Top News

The Journal Pioneer

CINDY DAY: Storm brewed… lesson learned

Lynn Winfield watched as Dorian unleashed crashing waves at Sandy Point in Shelburne, N.S. last September.
Lynn Winfield watched as Dorian unleashed crashing waves at Sandy Point in Shelburne, N.S. last September. - Contributed

Last weekend I did what many Atlantic Canadians did. I prepared for the storm.

In no particular order, I stocked up on groceries, made sure I had cash on hand, located my battery supply and pre-cooked some meals that I could eat cold in case the power went out. I also decided to pick up a few local beers for the Sunday storm. There are so many great micro-breweries now that I usually sample one or two each week. I’ve been known to choose a beer based on the label, its name and even the shape of the bottle.

I took this little fella home and learned something very interesting about our weather.
I took this little fella home and learned something very interesting about our weather.

Last Saturday, one of the beers that caught my eye was Tantoaster - Baltic Porter. It came in a 355ml bottle and is brewed by the Boxing Rock Brewing Company, located in Shelburne on Nova Scotia’s South Shore.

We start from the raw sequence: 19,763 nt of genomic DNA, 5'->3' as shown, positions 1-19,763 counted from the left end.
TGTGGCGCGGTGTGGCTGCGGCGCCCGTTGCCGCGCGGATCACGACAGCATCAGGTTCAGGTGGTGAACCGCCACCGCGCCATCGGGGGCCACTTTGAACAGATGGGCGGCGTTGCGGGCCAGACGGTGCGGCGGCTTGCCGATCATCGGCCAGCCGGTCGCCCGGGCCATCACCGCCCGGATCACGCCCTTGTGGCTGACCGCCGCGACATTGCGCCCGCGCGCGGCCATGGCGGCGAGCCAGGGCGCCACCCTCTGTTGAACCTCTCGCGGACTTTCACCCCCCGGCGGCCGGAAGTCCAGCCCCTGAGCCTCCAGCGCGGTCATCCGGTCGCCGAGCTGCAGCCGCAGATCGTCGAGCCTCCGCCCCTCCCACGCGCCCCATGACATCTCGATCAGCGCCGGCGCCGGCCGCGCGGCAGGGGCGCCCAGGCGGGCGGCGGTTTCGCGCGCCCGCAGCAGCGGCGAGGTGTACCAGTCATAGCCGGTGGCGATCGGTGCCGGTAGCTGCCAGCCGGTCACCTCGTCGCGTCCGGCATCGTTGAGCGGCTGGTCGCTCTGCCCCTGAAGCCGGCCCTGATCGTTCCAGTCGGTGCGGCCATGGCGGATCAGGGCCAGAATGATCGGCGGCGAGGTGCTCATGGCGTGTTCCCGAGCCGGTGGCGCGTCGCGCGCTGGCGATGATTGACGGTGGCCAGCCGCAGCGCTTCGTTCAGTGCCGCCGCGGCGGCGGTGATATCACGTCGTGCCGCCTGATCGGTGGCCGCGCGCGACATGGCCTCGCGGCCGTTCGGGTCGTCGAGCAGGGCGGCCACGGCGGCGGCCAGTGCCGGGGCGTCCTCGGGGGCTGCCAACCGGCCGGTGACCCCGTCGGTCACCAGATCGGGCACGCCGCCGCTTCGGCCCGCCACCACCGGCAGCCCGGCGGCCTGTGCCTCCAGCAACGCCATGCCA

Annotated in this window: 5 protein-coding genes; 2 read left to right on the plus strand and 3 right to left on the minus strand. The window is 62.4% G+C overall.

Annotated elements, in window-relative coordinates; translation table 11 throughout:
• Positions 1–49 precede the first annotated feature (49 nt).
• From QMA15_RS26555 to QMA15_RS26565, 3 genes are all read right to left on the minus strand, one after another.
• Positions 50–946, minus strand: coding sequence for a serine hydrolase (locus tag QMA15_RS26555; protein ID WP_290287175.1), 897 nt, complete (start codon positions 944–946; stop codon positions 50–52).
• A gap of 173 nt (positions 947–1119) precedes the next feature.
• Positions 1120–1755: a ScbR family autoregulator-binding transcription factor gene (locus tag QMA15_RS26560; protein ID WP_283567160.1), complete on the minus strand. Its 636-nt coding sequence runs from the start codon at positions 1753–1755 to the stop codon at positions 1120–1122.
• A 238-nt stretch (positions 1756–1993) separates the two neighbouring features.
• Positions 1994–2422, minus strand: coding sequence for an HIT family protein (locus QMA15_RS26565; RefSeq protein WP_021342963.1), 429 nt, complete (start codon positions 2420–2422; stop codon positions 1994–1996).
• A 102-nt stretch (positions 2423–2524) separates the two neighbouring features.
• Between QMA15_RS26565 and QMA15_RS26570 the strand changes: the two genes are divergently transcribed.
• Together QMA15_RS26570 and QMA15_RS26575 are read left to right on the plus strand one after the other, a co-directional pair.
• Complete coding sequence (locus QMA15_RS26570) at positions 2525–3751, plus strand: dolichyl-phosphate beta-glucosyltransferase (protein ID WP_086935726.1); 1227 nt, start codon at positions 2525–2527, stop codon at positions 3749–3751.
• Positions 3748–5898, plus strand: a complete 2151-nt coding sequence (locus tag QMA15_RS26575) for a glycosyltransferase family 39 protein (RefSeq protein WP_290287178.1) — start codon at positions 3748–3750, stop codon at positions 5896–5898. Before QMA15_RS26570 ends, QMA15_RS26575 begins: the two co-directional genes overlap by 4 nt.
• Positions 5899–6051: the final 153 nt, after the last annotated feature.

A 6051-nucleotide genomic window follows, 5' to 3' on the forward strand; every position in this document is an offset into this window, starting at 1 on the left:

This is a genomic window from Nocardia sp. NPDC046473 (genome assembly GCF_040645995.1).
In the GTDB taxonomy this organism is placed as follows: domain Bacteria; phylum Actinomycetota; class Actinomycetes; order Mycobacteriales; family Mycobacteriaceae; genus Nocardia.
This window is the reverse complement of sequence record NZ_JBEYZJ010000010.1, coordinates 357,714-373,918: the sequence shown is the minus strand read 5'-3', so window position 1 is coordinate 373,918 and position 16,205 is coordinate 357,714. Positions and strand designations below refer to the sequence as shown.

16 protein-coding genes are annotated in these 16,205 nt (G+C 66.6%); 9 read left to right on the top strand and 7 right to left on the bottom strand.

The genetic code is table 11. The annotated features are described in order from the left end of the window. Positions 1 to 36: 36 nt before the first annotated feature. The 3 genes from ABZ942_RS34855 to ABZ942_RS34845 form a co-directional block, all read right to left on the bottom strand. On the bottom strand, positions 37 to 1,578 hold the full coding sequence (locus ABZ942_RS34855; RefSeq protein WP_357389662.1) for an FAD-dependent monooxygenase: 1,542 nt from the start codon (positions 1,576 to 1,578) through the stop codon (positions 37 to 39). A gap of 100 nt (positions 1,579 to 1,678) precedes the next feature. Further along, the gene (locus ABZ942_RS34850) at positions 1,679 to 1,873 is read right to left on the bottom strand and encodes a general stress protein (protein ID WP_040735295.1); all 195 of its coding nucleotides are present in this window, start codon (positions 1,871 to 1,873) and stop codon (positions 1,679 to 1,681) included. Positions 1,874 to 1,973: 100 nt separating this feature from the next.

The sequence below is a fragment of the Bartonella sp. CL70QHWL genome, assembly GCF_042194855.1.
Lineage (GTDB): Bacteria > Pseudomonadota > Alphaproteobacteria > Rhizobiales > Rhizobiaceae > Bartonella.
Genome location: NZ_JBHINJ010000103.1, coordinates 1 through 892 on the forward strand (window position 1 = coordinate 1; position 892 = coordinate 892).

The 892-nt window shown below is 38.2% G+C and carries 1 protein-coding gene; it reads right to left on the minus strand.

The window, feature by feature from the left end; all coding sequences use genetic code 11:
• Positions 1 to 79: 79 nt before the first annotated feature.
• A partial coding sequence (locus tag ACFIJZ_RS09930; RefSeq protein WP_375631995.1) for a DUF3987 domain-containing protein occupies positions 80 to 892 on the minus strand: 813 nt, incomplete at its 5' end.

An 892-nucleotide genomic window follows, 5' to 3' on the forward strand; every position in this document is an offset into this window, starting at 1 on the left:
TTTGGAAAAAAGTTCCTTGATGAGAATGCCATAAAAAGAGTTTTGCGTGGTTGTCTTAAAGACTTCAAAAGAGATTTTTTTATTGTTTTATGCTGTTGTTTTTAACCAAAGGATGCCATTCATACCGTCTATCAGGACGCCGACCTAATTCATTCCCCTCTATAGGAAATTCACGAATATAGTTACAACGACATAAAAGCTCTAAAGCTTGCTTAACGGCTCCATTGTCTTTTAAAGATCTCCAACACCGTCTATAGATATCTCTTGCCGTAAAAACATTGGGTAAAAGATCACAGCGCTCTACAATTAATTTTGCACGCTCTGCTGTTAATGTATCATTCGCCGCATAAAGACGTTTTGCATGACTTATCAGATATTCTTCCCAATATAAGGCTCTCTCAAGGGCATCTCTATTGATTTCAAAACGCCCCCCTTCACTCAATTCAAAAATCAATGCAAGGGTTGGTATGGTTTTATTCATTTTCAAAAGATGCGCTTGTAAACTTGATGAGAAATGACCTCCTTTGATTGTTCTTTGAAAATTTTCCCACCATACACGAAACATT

On Sunday, as the NFL pre-game show was winding down, I took the beer out of the fridge. I love to read the labels and this one revealed quite a story; it might also explain why I was drawn to it.

Did you know that a Tan toaster is a storm? Yup.

“A REAL tantoaster’s comin’ up the coast as the oldtimers say on nearby Cape Sable Island when a wicked storm is brewing.”

So, when the tan toaster of tan toasters (by the name of Dorian) blew through Nova Scotia this past September, Boxing Rock brewed up this wonderful Baltic Porter.

This is from the label on the bottle: “Full of dark chocolate malt, spicy pine Magnum hops, this 7.5% ABV Porter is a balanced, smooth and pairs well with a pair of boots, a perfect tantoaster of a storm, a blazing fire in the fireplace, and anything cooked on the woodstove (because the power’s probably out but you’ve got Baltic Porter
and plenty of cans in the pantry so it’s all good).

How did I not know this? So, I drank the beer feeling pretty good about learning something about local weather lore and supporting local, all at the same time.

Cheers!



Cindy Day is the chief meteorologist for SaltWire Network


On a scale of 1-10, how likely are you to recommend the Journal Pioneer?


Recent Stories